Many teachers and other coaches like to use KA skills in order to help students learn the prerequisite content knowledge for hands-on projects and applied learning. In out-of-school time, in particular, students have the freedom and time to dive into a variety of projects.

For these reasons, we have a growing list of science and computer science projects. Additionally, some instructors use our Vi Hart videos or LeBron James videos to inspire projects.

Below are a few resources that some instructors have recommended for project ideas.

# Resource Area for Teaching

RAFT has a library of games and activities that are aligned to the Common Core. Their activities can serve as hooks or fun applications of skills for students. Here are a couple examples:

- Students can play the Above & Below Zero game after they've mastered the skill of adding negative numbers.
- The Flip Over Fractions game can hook students into the concept of equivalent fractions, and it makes a great precursor for the exercise Comparing Fractions 1.

Browse RAFT's Idea Sheets to learn more!

# Buck Institute of Education

BIE is a great resource for project-based learning (PBL). Browse their site to learn the essentials of a PBL curriculum or search their huge library of projects. All their projects are also aligned to the Common Core.

# Mathematics Assessment Project

The Mathematics Assessment Project offers rich lessons to complement 6th grade through high school math. Projects focus on problem solving and concept development.

# Projects developed by schools

In the examples below, teachers mapped out Khan Academy exercises to projects to ensures that students mastered the prerequisite skills necessary to benefit from the project.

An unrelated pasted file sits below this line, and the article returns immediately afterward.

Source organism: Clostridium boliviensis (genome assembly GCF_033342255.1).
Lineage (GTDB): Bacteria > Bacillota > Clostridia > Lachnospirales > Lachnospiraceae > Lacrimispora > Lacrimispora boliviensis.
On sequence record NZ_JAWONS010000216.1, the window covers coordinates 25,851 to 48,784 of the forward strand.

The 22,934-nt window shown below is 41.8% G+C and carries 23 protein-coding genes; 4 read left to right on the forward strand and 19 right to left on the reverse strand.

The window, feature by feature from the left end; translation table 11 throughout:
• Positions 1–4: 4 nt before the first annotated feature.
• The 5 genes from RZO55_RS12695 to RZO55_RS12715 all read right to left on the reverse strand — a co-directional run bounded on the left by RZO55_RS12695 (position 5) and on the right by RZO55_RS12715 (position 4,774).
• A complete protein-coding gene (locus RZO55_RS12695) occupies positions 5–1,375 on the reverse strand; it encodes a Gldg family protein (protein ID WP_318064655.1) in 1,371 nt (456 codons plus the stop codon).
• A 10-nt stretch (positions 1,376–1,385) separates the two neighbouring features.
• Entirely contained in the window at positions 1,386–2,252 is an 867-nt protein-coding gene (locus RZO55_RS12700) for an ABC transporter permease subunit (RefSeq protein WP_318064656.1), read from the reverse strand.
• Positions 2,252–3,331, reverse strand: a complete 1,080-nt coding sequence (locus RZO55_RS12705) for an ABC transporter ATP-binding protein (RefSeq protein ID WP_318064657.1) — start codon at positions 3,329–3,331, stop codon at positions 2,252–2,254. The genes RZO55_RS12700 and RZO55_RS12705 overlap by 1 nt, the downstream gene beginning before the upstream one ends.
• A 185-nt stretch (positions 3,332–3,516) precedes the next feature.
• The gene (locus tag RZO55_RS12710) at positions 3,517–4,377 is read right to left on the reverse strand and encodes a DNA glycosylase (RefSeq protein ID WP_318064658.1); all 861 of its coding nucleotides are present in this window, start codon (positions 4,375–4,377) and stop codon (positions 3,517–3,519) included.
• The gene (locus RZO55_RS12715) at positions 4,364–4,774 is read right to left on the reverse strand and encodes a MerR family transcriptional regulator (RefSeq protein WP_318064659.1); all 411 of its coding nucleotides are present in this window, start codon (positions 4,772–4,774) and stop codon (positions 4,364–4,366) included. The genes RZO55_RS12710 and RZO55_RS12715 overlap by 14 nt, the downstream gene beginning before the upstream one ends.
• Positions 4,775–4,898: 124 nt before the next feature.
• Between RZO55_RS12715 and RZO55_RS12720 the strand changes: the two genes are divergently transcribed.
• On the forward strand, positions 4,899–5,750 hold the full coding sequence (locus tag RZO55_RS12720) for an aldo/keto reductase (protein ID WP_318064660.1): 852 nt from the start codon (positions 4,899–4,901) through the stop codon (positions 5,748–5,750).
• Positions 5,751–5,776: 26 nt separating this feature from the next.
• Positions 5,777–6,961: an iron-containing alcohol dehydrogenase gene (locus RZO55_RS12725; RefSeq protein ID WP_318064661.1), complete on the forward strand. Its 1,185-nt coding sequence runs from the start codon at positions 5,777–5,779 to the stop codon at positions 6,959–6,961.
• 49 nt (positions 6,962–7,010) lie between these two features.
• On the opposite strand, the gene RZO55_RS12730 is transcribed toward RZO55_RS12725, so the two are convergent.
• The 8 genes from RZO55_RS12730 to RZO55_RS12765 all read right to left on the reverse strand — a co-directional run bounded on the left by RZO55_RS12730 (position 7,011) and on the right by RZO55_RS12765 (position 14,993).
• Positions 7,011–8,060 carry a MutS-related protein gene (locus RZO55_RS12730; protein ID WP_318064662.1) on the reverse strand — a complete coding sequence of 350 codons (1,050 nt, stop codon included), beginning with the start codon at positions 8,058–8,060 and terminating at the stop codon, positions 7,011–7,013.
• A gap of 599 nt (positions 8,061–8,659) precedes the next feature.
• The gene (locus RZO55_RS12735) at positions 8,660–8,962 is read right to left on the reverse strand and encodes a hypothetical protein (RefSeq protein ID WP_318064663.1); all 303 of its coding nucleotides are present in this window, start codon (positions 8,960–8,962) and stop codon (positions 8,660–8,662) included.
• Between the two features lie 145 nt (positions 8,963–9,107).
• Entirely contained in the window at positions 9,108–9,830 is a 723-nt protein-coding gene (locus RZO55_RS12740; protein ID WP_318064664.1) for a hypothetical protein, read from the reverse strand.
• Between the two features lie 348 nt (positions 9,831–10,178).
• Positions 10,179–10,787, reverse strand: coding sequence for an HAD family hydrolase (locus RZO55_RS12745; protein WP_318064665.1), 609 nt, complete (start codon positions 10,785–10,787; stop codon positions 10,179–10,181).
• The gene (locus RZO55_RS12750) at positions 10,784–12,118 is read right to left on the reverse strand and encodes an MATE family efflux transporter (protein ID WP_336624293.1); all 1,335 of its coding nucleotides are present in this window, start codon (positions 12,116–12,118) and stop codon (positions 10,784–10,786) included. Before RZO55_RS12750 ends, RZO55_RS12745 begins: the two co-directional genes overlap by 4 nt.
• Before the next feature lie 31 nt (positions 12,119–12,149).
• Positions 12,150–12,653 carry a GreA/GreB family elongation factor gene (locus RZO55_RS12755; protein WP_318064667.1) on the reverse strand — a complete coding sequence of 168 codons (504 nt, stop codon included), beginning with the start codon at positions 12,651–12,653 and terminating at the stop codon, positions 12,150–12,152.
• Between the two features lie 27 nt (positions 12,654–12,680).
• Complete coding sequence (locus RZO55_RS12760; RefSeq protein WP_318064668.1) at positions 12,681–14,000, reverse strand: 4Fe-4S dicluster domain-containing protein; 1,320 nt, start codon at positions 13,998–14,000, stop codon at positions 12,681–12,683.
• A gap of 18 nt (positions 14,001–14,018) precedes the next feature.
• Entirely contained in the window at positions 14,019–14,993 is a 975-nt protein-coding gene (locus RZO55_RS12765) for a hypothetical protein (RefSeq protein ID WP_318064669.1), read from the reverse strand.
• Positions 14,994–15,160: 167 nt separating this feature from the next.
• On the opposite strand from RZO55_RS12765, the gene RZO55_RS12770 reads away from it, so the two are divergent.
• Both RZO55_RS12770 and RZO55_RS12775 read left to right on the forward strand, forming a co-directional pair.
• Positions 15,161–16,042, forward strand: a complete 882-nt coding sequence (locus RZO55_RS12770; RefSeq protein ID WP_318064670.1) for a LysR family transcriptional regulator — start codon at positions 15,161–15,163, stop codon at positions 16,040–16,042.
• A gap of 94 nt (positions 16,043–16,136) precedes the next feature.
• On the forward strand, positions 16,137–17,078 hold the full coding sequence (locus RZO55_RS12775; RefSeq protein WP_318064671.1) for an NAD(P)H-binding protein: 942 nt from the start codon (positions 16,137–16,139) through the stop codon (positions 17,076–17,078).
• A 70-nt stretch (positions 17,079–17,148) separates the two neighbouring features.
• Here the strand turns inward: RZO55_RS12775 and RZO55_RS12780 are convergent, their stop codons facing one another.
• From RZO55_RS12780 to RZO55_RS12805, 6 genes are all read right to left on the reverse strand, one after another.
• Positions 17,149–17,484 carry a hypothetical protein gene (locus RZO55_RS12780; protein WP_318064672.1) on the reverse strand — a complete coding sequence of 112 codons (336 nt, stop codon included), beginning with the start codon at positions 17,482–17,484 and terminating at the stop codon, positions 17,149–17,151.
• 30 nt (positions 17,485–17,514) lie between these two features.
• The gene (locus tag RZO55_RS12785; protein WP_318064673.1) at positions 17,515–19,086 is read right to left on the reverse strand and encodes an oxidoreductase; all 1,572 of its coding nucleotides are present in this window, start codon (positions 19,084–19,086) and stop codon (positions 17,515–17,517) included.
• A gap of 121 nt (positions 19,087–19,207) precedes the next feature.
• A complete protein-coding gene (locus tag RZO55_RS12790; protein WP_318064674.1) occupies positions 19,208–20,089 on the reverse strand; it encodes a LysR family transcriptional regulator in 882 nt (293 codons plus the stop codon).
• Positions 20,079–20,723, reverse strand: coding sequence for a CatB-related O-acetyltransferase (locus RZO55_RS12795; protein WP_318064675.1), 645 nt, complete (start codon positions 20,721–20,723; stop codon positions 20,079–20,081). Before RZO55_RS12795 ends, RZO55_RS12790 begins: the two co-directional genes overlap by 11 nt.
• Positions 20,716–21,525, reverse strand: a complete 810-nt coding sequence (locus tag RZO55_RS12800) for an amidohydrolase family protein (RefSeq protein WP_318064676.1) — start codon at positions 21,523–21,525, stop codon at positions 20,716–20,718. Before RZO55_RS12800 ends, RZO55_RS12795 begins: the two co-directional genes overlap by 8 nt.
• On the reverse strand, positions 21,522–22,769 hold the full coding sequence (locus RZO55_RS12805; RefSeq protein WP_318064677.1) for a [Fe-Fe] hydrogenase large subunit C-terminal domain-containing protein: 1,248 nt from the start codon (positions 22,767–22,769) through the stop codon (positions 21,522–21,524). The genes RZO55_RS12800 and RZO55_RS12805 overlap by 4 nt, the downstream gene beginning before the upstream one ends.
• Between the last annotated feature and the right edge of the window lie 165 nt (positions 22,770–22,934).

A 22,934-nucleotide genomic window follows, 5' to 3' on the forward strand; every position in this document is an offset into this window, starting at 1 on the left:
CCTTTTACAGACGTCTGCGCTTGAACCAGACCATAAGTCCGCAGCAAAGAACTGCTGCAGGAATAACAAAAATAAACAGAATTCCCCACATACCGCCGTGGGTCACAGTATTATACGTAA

**Project hooks**: These projects tend to be collaborative and get students excited about a concept. At Summit San Jose, we saw students start a Geometry unit by watching a clip of Mr. Burns from *The Simpsons* devise a contraption that would block a portion of the sun over Springfield. Afterwards, students simulated that experience and set themselves up for learning more about ratios, proportions, and similar triangles.

**Investigations**: These projects tend to be self-directed or worked on in pairs. They are relatively short explorations (can be completed in a class period or two) that allow students to understand the material at a deeper level. We’ve seen teachers give students who are moving quickly through a unit an investigation so that they can continue to be challenged.

**Scaffolded projects**: These projects contain many parts and correspond to different KA exercises. At KIPP, for example, students learned about decimals, fractions, and percentages with a multi-stage project. The project started with a budget and a set of coupons given to each student to “buy” items for their room from an online store. After completing corresponding KA exercises, students worked on parts of their project such as converting fractions and percentages to decimals, calculating total savings, and solving for the amount of commission made.